The marketing man with a Conservative background is the exactly the right person to defend the corporation from a determined assault from the rightby Jean Seaton / October 3, 2020 / Leave a comment
“Can you survive being DG?” Tim Davie asked me when he was temporarily catapulted into the job of Director-General of the BBC in 2012. Davie had previously been passed over for the job in favour of George Entwistle, who came and went in 54 days as the BBC was engulfed in a scandal that struck at the institution’s soul. Having been too quiet for too long on the rumours about Jimmy Savile, the corporation had then broadcast false allegations of paedophilia against an unnamed Conservative politician, soon identified online as the former Tory chair Lord McAlpine. Amid this mess, Davie was watching Skyfall with his wife and three sons in a Reading cinema when he got the call from the BBC Chair Chris Patten.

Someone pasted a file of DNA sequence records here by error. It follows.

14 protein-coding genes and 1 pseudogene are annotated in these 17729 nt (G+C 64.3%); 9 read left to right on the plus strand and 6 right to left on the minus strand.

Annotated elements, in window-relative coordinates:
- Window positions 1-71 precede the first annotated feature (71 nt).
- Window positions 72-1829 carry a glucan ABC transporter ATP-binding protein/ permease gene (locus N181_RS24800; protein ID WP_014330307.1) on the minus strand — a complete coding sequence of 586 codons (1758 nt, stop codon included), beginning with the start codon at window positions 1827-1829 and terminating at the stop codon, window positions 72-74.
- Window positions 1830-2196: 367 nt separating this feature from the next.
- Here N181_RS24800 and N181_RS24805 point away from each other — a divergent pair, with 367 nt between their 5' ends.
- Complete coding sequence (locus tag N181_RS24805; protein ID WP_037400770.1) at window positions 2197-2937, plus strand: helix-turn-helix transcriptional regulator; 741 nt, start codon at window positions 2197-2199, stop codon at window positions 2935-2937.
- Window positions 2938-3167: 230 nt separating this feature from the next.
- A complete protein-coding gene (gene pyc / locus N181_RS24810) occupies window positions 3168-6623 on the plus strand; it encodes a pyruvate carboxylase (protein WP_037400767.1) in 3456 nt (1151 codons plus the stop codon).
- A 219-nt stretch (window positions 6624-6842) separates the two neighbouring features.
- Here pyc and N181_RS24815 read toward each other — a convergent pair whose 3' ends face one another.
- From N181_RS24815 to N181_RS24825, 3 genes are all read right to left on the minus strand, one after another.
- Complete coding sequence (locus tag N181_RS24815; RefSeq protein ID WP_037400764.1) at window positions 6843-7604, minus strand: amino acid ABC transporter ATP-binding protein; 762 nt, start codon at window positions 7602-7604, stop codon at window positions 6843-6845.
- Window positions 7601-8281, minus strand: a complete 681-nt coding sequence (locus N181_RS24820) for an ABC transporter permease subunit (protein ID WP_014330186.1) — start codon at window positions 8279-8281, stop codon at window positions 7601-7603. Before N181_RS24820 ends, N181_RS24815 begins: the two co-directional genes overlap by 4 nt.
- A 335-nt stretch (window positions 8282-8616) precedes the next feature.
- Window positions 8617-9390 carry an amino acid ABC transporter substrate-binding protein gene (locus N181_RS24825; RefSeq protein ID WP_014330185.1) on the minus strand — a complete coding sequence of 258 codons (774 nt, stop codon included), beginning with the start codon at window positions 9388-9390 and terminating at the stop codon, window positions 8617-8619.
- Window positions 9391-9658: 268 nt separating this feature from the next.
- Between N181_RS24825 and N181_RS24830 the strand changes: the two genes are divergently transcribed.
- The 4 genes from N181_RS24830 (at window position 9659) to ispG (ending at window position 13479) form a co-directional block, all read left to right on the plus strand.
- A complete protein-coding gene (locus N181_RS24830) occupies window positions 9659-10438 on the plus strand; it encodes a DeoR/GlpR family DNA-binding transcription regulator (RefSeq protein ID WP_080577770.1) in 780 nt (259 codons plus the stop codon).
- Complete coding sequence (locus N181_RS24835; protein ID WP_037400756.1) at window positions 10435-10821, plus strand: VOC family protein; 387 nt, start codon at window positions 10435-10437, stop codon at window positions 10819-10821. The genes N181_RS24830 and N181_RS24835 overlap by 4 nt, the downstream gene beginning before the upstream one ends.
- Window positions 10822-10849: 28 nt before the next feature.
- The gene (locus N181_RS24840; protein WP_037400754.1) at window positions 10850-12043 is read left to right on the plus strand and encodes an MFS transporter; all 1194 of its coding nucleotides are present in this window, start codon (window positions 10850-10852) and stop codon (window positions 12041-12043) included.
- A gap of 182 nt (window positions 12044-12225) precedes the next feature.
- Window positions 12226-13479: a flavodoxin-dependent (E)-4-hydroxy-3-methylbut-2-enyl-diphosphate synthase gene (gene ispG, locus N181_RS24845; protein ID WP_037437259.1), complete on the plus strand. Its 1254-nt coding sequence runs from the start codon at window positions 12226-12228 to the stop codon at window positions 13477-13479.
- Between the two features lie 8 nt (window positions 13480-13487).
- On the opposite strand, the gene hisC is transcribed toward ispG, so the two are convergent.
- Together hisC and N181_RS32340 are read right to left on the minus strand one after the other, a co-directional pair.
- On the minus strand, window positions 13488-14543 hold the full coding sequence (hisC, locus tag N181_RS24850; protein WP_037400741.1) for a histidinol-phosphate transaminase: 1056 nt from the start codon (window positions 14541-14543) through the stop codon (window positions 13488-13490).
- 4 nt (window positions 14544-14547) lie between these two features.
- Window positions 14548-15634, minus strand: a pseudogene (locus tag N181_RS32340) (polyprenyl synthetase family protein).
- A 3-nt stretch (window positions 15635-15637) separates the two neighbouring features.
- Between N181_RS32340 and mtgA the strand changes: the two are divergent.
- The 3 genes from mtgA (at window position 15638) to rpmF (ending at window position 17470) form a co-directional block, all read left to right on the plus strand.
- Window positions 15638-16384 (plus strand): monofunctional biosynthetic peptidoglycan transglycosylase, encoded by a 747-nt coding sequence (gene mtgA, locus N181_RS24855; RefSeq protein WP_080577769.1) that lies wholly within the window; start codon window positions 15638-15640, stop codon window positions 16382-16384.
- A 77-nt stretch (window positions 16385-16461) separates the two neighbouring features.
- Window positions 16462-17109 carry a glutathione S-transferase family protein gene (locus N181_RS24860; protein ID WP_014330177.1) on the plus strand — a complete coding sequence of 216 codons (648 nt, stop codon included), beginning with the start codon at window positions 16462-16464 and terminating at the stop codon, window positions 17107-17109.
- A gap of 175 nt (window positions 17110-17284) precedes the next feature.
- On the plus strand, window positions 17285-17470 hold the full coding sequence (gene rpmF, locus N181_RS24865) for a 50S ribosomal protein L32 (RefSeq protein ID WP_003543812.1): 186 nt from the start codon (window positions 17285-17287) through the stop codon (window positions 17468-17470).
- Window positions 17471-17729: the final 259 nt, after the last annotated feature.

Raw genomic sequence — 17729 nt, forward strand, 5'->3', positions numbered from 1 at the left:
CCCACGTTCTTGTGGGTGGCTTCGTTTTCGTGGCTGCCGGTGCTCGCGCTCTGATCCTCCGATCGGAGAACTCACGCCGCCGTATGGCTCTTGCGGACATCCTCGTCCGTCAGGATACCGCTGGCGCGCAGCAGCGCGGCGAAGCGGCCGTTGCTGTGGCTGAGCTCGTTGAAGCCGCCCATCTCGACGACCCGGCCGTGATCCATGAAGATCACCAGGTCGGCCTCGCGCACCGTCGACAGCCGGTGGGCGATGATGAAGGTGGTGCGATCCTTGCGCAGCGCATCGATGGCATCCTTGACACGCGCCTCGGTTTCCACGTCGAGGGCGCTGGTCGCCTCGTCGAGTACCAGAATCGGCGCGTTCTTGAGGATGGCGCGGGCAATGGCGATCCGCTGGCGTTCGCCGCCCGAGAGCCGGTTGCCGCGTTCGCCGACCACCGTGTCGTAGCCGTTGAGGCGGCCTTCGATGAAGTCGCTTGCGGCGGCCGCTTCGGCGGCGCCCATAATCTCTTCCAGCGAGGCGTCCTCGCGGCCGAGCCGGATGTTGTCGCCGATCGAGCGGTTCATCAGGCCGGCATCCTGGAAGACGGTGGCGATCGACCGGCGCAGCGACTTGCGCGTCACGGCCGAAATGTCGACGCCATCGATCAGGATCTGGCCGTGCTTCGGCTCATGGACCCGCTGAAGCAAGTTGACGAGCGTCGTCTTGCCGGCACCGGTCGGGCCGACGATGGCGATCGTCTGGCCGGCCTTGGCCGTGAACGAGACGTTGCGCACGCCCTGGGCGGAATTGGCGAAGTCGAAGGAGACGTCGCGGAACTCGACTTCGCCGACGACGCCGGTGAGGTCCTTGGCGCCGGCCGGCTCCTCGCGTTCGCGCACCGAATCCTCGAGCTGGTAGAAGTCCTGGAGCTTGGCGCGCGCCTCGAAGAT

Eight years later he has the job outright, after waiting undercover like a cheetah—with the presence and the power to spring. And he’s hungry for it too. Last year, he turned down an approach to head the Premier League on a salary significantly higher than he will earn at the BBC. Indeed, Davie is taking a £150,000 pay cut from his current position as head of the commercial arm, BBC Studios. The person who one former BBC journalist described as “this South London geezer who is proud to have made it” could be the one to shift the BBC from its current defensive posture.
The challenges are epic. Domestically, Davie faces a new order of political attack. Boris Johnson’s government has the BBC in its sights as part of its (so far) successful game plan to turn established institutions into enemies of the people—so that their independence can be stymied and their authority tamed. (The rumour is that the last Director-General, Tony Hall, adroitly retired in August to protect the independence of his successor’s appointment from any potentially hostile new BBC Chair—David Clementi steps down from that post at the end of this year.) For some key players in government, hostility towards the broadcaster long predates the BBC’s Brexit coverage, which Leavers have regarded as being biased towards the Remain side. A 2004 blog post by the New Frontiers Foundation, a short-lived think-tank run by the Prime Minister’s now-chief aide Dominic Cummings, states: “There are three structural things that the right needs to happen in terms of communications… 1)…